bamboo Figure 6

Figure 6

For minimizing scaling problems in the cooking plant a continuous digester with few or no circulations for heating is recommended. COMPACT COOKING™ is in this case a very suitable solution. In figure 7 some characteristics for bamboo pulping are summarized.

bamboo Figure 7

Figure 7

A reference list for continuous digesters operating on bamboo is shown in figure 8. The Chitianhua digester shown in the list is designed for COMPACT COOKING™.

bamboo Figure 8

Figure 8

 

Compact Cooking™

The first Kamyr digester was started in 1949. However it took eight years before a real breakthrough for continuous cooking was made. This came when the so called "cold blow" system was introduced. Different development steps are shown in figure 9.

bamboo Figure 9

Figure 9

Today Kvaerner Pulping is promoting COMPACT COOKING™, for which the process significants, mill results and benefits have been shown and can be summarized as follows:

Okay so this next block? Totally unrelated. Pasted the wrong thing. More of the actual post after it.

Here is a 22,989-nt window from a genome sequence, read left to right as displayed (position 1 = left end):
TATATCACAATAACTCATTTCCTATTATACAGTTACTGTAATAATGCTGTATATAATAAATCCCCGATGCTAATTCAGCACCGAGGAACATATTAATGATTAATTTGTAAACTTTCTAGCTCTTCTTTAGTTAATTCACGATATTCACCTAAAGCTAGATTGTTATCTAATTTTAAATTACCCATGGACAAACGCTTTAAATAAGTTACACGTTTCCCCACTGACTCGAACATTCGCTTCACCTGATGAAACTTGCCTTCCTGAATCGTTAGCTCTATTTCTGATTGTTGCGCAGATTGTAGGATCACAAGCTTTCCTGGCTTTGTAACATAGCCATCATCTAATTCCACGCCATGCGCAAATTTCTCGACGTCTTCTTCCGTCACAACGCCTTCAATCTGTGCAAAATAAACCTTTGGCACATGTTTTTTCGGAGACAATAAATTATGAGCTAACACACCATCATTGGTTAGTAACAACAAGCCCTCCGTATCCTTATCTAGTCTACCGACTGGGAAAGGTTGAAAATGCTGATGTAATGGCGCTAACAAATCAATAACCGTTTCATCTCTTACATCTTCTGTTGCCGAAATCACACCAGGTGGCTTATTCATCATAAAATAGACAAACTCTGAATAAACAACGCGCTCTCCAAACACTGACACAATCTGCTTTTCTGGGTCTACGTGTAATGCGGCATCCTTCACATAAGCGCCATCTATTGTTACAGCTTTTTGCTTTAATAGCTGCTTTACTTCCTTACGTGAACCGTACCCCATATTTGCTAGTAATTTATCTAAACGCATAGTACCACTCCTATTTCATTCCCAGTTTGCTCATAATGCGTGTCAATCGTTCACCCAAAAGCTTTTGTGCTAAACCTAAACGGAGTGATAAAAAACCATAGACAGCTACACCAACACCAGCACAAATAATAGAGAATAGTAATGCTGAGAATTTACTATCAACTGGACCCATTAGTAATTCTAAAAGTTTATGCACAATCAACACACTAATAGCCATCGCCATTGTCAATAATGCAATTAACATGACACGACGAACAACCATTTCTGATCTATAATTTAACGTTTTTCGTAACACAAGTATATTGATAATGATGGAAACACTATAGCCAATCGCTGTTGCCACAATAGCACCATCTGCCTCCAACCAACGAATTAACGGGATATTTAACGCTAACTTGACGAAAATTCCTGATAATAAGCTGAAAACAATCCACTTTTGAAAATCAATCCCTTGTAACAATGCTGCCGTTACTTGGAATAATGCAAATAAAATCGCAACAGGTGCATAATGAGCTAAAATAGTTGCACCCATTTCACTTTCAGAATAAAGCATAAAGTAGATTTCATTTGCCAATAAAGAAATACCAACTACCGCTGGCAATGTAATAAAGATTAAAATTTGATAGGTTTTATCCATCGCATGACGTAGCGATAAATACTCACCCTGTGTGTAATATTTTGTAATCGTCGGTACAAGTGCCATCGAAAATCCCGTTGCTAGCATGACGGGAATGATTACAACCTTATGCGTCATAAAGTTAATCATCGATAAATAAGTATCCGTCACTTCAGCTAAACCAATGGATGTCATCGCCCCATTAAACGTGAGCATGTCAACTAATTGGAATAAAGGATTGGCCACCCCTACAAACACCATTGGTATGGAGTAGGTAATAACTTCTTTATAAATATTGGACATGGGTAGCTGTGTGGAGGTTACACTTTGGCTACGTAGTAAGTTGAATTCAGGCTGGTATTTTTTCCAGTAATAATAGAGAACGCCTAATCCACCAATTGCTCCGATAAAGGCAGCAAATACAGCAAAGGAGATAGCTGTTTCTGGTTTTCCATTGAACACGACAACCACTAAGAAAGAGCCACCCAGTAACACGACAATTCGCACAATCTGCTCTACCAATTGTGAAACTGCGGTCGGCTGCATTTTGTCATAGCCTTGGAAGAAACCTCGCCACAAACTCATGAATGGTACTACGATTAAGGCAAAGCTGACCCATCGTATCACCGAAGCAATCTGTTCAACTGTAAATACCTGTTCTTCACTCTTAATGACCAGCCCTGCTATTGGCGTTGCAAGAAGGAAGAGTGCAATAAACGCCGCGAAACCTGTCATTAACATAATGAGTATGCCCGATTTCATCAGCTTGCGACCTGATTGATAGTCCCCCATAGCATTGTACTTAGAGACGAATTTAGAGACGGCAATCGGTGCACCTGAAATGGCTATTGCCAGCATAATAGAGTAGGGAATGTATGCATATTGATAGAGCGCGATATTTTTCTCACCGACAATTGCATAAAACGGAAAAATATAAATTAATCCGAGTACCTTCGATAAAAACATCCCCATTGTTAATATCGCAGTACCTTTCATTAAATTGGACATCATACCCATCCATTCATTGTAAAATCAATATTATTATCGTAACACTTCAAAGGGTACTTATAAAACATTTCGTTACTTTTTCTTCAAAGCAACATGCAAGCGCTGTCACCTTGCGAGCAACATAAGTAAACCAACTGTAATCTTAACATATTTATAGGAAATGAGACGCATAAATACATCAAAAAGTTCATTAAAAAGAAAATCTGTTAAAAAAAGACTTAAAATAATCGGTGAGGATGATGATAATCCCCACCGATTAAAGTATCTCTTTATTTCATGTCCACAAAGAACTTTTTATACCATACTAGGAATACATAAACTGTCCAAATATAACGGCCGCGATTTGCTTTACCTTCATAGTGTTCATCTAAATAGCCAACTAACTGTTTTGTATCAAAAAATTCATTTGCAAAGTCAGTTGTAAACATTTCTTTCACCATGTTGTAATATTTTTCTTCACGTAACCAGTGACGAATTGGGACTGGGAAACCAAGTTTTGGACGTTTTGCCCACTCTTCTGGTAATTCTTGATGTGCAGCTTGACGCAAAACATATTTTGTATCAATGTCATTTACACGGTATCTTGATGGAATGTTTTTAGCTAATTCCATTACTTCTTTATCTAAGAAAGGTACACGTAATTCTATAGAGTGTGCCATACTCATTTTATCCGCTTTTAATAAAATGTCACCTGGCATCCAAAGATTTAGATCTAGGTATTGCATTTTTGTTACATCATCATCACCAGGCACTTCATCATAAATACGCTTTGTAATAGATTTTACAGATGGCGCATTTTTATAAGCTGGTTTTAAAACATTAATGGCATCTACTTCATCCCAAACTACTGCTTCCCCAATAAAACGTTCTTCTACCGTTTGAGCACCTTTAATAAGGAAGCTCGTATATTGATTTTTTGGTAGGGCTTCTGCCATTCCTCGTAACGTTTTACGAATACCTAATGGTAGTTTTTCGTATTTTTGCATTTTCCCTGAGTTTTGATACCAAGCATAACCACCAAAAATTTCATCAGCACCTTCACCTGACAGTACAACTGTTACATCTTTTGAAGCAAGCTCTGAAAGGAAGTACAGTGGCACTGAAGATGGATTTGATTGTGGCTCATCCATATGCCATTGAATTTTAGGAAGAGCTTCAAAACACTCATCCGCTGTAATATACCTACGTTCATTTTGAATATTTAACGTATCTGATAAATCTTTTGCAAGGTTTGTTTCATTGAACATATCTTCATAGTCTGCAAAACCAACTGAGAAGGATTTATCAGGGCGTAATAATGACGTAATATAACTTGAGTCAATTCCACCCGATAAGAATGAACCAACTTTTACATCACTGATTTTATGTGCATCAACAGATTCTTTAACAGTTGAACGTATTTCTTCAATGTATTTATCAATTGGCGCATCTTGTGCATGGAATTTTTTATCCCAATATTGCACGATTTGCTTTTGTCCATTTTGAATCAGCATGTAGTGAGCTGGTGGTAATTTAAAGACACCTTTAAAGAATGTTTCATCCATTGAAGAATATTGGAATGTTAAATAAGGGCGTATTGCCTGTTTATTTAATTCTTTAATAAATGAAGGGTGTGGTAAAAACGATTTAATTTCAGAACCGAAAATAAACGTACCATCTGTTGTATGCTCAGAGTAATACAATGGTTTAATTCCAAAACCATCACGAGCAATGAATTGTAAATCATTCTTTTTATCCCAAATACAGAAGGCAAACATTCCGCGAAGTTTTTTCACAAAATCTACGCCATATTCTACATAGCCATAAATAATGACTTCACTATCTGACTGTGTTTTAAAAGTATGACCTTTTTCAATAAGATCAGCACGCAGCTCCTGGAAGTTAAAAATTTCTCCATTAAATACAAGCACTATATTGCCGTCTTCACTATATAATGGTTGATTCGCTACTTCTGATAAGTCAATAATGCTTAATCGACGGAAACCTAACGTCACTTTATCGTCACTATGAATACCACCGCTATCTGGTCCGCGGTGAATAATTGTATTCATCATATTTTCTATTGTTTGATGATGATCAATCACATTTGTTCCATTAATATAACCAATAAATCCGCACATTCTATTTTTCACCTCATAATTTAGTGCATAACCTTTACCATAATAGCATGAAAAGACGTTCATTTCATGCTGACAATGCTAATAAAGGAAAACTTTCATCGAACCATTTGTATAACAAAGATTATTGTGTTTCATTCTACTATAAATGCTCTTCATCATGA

• Liquor/wood ratio completely flexible between impregnation and cooking
  • Optimal chemical profile
  • Low cooking temperature and low steam consumption
  • Strong pulp
  • Good bleachability
  • Easy to operate and high availability
  • Reduced investment and operational costs
  • Possibilities to tailor-make different pulp qualities

The total world production of chemical pulp is today approx. 140 million tons/year of which 65-70 % is produced in continuous digesters (figure 10).

bamboo Figure 10

Figure 10

Results from lab study on bamboo

Kvaerner Pulping has done several comprehensive lab studies on bamboo. Figure 11 shows some cooking results. Bamboo pulp is rather easy to bleach. It will also be noticed that the hexaneuronic acid content is on the same level as for softwood pulp. The HexA concentration is 0.01 - 0.015 mm ol HexA/g BD pulp. In an ECF sequence a conventional D0 stage can be used and neither an A nor a DualD™ stage is necessary.

bamboo Figure 11

Figure 11